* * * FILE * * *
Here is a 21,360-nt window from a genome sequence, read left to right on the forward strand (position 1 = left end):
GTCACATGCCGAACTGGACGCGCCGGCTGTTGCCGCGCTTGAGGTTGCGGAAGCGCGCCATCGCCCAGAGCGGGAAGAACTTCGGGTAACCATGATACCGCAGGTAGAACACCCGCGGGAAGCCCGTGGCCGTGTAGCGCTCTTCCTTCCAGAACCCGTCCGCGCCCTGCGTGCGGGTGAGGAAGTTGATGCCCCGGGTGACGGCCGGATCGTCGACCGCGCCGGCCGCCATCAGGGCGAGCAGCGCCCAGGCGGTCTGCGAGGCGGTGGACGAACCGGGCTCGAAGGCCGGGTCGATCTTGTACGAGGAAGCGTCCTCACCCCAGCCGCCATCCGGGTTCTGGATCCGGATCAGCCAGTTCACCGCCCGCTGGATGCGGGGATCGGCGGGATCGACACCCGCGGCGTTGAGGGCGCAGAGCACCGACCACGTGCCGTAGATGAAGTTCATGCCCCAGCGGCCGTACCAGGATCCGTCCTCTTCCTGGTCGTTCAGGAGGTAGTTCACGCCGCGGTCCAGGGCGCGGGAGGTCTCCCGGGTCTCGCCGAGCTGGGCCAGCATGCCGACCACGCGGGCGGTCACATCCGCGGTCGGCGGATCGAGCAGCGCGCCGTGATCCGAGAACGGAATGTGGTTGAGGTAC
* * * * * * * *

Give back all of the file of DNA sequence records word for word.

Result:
Here is a 21,360-nt window from a genome sequence, read left to right on the forward strand (position 1 = left end):
GTCACATGCCGAACTGGACGCGCCGGCTGTTGCCGCGCTTGAGGTTGCGGAAGCGCGCCATCGCCCAGAGCGGGAAGAACTTCGGGTAACCATGATACCGCAGGTAGAACACCCGCGGGAAGCCCGTGGCCGTGTAGCGCTCTTCCTTCCAGAACCCGTCCGCGCCCTGCGTGCGGGTGAGGAAGTTGATGCCCCGGGTGACGGCCGGATCGTCGACCGCGCCGGCCGCCATCAGGGCGAGCAGCGCCCAGGCGGTCTGCGAGGCGGTGGACGAACCGGGCTCGAAGGCCGGGTCGATCTTGTACGAGGAAGCGTCCTCACCCCAGCCGCCATCCGGGTTCTGGATCCGGATCAGCCAGTTCACCGCCCGCTGGATGCGGGGATCGGCGGGATCGACACCCGCGGCGTTGAGGGCGCAGAGCACCGACCACGTGCCGTAGATGAAGTTCATGCCCCAGCGGCCGTACCAGGATCCGTCCTCTTCCTGGTCGTTCAGGAGGTAGTTCACGCCGCGGTCCAGGGCGCGGGAGGTCTCCCGGGTCTCGCCGAGCTGGGCCAGCATGCCGACCACGCGGGCGGTCACATCCGCGGTCGGCGGATCGAGCAGCGCGCCGTGATCCGAGAACGGAATGTGGTTGAGGTAC